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The tarsal tunnel is a fibro-osseous canal found in the medial aspect of the ankle.
- roof: flexor retinaculum
- from the tip of the medial malleolus to the medial calcaneal process and plantar aponeurosis
- floor: medial surfaces of the tibia, talus and calcaneus 1, 2
From anterior to posterior:
- tibialis posterior tendon
- flexor digitorum longus tendon
- posterior tibial neurovascular bundle
- flexor hallucis longus tendon
A mnemonic to remember the order is Tom, Dick and Very Nervous Harry or Tom Doth Vex All Nervous Housemaids.
The tarsal tunnel is divided by fibrous septae joining the flexor retinaculum to the calcaneus, forming four separate compartments - one for each of the tendons and one for the neurovascular bundle 1-3.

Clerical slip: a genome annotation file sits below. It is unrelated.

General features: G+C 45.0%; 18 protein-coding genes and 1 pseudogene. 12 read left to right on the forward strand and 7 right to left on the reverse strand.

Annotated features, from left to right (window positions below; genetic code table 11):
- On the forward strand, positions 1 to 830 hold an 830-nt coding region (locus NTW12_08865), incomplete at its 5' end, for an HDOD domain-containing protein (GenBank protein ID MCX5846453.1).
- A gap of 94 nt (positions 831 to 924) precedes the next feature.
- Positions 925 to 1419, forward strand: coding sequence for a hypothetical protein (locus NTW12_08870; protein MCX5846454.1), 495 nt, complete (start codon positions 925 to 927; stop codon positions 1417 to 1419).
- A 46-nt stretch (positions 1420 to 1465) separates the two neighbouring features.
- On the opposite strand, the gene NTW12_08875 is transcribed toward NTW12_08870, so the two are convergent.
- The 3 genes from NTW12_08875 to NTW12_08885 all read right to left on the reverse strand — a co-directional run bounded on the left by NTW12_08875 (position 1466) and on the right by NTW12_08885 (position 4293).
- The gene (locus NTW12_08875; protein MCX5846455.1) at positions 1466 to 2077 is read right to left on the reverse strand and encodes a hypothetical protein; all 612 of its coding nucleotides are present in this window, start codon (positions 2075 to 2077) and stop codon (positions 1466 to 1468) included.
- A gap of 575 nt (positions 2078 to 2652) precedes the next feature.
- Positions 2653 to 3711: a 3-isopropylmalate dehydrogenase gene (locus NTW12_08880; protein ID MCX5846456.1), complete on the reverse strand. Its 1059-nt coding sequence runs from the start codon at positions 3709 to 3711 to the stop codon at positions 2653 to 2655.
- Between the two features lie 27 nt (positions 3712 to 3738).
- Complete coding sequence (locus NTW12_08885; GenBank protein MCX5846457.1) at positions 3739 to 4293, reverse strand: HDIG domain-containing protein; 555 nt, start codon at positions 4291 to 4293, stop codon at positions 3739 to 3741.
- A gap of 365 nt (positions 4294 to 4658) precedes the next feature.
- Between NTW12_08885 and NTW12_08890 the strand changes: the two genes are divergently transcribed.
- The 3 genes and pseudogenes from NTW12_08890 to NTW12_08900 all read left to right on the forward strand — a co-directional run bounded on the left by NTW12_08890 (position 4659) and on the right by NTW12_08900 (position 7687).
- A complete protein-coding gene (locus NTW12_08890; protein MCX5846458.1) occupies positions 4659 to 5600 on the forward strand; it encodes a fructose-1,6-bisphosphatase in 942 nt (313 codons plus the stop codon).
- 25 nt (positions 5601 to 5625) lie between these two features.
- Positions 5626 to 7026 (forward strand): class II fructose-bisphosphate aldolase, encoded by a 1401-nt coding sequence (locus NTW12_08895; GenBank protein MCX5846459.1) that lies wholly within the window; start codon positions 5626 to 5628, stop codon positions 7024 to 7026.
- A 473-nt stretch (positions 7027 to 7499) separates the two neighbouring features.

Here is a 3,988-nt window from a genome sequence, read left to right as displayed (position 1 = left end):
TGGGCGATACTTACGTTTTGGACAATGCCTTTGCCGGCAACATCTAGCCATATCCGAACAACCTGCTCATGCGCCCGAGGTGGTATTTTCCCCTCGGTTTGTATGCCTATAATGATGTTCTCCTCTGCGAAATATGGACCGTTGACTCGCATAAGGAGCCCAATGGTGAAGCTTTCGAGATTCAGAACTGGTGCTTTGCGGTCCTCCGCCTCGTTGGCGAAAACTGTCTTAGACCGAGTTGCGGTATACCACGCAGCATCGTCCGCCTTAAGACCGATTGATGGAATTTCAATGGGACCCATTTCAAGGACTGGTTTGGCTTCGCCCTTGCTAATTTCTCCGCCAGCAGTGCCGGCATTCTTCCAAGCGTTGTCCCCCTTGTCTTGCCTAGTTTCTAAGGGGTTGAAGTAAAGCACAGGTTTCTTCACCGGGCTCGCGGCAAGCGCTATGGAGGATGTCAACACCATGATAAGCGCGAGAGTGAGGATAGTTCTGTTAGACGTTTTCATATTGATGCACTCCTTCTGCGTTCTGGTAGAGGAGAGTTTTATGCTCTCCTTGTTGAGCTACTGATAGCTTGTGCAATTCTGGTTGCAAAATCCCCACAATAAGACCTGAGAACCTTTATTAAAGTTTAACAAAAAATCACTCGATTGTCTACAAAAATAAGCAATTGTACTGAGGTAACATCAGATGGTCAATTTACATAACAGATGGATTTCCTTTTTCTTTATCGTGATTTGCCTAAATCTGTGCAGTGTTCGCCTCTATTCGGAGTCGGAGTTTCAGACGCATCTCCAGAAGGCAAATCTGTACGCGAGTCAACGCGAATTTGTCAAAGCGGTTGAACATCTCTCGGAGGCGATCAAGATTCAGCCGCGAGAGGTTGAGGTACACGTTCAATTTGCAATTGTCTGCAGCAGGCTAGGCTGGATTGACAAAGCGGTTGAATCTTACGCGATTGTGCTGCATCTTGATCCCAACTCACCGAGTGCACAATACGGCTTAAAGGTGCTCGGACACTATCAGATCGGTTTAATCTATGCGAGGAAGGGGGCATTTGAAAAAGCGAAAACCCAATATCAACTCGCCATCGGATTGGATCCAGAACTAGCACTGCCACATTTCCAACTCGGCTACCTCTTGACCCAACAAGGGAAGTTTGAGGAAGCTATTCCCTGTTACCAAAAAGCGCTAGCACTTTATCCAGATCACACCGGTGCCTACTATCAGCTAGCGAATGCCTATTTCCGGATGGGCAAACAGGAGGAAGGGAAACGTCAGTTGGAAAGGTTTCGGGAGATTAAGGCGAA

The flexor retinaculum is continuous distally with plantar aponeurosis and proximally with the deep fascia of the leg.
- variable level of bifurcation of the tibial nerve either in, proximal or distal to the tarsal tunnel
- variable level of bifurcation of the posterior tibial artery in the tarsal tunnel
- 1. Erickson SJ, Quinn SF, Kneeland JB et-al. MR imaging of the tarsal tunnel and related spaces: normal and abnormal findings with anatomic correlation. AJR Am J Roentgenol. 1990;155 (2): 323-8. AJR Am J Roentgenol (citation) - Pubmed citation
- 2. Rosenberg ZS, Beltran J, Bencardino JT. From the RSNA Refresher Courses. Radiological Society of North America. MR imaging of the ankle and foot. Radiographics. 2000;20 Spec No : S153-79. Radiographics (link) - Pubmed citation
- 3. Rosse C, Gaddum-Rosse P. Hollinshead's textbook of anatomy. Lippincott Williams & Wilkins. (1997) ISBN:0397512562. Read it at Google Books - Find it at Amazon